Here’s the moon books section:

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And the rest-of-outer-space section:

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I like doing displays, and I wish I could do more.

Tomorrow is a lecture from and booksigning with Brian Selznick! And Sister A will be here for the weekend! WAHOO! So much exciting in one weekend!

Links:

In the top spot: This isn’t what you think it is.

In the second spot: ABOUT TIME, J.K.

Illustrator Marcia Brown passed away this week.

Graphic novelists’ favorite childrens’ books.

“Oh Harry, don’t you see?” Hermione breathed. “If she could have done one thing to make absolutely sure that every single person in this school will read your interview, it was banning it!” 

Not going to lie: I am SO excited to read this book. Coworker A read it in the original German; on Tuesday it was finally released in English.

More YA movie adaptations ahead.

Who could the real Mr. Darcy be?

So am I.

From Friend D:

The best F-bombs from female authors. Naturally the first one is from Judy Blume.

Art Spiegelman is a champ for many reasons.

From Friend E:

This sounds like it could be a morbid topic, but the list could go on and on.

From Friend L:

Tumblr is so brilliant. Smarter than I could ever be.

HOLY COW!

From Mama Bear:

No.

Another reason to cross the pond this fall!

If you haven’t read Station Eleven yet, you should just drop what you’re doing and go get it. 

(Another article on the above.)

Don’t let it make you mad; worth reading for the historical perspective.

JANE PAWSTEN!

In What’s Annabelle Reading, I read the officially-authorized Ruth’s Journey, the story of Mammy from Gone With the Wind. I was not impressed. It’s MAMMY! GWTW’s Mammy kicks ass and takes names and nobody messes with her! Where was that Mammy in this book? Nowhere to be found.

Outreach storytime: Kindergarteners

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Here’s what I know about kindergarteners, having a) worked directly with them during the day b) worked in after-school/extended day programs with them c) been one: one, they have lots of energy, two, they have lots of opinions, and three, they have lots to say. And I thought that was just me, ba-dum-bum.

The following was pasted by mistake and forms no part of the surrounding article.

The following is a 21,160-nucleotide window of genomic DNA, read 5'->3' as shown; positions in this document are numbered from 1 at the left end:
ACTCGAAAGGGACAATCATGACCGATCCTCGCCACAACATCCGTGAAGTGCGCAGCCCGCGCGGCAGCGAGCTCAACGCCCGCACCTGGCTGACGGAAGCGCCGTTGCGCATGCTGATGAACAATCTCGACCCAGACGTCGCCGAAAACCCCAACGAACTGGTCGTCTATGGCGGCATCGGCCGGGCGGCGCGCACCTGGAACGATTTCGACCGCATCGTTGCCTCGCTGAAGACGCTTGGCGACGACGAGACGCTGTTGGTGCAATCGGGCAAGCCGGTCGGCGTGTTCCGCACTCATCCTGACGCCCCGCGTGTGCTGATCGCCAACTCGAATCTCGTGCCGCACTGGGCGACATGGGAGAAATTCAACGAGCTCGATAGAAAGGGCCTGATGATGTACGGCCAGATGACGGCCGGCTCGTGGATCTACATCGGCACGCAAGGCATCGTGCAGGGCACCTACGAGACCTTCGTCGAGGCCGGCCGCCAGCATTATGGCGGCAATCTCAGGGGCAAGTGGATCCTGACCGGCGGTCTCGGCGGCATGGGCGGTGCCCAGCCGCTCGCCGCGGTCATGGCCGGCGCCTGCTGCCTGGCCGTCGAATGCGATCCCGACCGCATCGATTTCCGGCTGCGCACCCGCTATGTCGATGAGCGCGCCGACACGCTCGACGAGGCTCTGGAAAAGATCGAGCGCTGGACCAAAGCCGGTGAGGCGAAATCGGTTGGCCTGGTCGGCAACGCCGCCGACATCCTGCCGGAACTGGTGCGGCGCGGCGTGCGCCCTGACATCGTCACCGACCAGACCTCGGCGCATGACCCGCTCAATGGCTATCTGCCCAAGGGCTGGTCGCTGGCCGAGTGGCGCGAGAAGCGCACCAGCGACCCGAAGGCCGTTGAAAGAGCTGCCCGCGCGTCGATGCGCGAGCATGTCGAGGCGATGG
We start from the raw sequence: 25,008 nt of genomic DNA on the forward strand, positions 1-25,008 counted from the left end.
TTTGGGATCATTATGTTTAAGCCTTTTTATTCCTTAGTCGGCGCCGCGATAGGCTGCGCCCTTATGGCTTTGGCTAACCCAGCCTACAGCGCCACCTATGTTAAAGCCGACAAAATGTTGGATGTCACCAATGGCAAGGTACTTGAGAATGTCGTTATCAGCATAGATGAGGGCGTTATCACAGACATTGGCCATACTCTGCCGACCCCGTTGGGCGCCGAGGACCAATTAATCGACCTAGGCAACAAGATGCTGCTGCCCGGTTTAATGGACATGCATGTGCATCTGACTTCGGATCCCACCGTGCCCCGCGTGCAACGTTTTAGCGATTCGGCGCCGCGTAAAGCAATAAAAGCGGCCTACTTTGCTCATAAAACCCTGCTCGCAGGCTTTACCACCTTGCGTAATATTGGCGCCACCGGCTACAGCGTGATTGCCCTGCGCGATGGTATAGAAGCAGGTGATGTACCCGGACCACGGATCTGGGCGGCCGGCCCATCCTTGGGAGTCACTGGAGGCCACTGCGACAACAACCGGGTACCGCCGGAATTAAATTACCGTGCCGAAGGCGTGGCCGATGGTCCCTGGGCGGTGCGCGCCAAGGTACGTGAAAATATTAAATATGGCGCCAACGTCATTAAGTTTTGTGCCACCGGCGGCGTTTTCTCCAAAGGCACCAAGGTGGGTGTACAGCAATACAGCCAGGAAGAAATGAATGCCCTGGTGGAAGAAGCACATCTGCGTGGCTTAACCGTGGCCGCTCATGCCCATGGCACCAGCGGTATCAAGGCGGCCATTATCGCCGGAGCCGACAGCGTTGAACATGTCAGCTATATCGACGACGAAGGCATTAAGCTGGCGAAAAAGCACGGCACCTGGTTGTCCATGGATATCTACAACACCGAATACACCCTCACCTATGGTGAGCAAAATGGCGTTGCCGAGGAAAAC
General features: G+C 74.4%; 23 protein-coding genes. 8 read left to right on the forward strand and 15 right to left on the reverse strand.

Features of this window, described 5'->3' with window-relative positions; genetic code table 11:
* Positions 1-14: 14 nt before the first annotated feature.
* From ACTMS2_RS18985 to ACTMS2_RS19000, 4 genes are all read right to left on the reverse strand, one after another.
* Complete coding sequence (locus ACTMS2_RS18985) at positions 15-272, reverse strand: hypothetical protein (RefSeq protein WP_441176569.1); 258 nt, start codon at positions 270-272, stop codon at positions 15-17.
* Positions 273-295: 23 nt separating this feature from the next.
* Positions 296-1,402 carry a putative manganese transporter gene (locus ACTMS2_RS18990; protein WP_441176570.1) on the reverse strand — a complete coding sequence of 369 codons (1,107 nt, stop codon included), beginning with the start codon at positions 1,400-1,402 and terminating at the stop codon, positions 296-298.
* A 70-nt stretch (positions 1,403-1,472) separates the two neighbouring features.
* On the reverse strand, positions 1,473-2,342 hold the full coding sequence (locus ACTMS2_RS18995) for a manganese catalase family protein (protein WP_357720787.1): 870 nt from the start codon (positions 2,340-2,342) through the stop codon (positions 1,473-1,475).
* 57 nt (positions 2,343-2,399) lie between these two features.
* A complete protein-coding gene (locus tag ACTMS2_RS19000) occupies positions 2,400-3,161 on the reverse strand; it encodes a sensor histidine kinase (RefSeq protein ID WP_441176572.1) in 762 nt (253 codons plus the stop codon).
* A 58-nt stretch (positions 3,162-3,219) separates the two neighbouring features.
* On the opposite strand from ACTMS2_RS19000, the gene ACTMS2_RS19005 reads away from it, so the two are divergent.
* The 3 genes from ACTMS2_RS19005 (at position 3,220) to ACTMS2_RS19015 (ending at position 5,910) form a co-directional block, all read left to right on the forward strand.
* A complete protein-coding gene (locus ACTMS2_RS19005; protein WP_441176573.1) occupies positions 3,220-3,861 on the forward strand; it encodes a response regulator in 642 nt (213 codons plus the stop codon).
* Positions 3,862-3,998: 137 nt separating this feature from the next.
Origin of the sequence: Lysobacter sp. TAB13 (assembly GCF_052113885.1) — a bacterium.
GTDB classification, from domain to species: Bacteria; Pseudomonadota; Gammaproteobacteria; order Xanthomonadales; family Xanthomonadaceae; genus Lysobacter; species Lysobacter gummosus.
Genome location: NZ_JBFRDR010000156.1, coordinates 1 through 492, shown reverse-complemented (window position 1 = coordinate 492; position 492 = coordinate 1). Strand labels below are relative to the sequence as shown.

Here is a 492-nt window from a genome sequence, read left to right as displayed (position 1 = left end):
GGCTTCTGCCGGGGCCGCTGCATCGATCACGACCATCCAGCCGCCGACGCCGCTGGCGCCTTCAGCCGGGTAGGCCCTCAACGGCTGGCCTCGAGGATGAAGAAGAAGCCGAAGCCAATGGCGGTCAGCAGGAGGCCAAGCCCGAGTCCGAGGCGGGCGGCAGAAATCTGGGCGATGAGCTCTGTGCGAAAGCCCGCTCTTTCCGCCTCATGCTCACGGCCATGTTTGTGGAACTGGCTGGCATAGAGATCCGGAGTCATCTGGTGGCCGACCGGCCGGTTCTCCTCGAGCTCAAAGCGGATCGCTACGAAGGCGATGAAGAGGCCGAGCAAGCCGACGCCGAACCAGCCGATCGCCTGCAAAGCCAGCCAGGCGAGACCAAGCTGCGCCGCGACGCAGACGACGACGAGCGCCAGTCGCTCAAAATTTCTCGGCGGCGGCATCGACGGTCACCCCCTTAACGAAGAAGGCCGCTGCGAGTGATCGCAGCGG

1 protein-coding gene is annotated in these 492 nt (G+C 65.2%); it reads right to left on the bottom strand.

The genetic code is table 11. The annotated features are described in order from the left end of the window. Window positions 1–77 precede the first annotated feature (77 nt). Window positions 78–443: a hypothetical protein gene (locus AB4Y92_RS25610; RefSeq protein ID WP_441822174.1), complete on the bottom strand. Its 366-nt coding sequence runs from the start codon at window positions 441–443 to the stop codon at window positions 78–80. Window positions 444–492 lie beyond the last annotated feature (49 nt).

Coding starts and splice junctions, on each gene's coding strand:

My plan for them today for outreach at a local school was a fractured fairy tale storytime. (Why I didn’t think to do a Mother’s Day storytime/craft, I have no idea. DUMB. ASS.) I chose a few books – the two pictured below were the only ones we got to, and I had an hour – AN HOUR, mind you – and had a modified Mad Lib and a craft idea, but the three items above ended up taking a lot of time.

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Having a storytime with this age group, and this particular group before, I get it: it’s an afterschool storytime, the kids have sat still all day, and even after a stretch on the playground, which is where they were when I arrived, they still have the wiggles. Even before they sat down, we did jumping jacks. Not much help.

We started off talking about fairy tales and naming as many as we could. Then we read Eric Kimmel’s The Three Little Tamalesand I told them to think in their heads, and not use their mouths (not possible, and this is me talking, so I know of what I speak), if the story reminded them of a fairy tale they already knew.

After the story, we talked about which fairy tale it was – The Three Little Pigs, obviously – and what was the same and what was different about the two stories.  We all agreed it was pretty silly.

More jumping jacks.

Then we all sat in a circle and I said we would write our own silly fairy tale. I had created a few Mad Libs for an author visit earlier this year, and modified it for this visit so that I wasn’t asking for nouns and verbs and adjectives, but for “relatives,” or “numbers,” or “feelings,” or “person, place, or thing,” or “something in the classroom,” etc., since kindergarteners aren’t yet versed in parts of speech. With each blank space, I went around in the circle and every child had a chance to contribute a word.

Here’s the mini-Mad Lib I did with the kids, “Cinderella,” telling them nothing beforehand (not even the title). Their contributed words are in bold.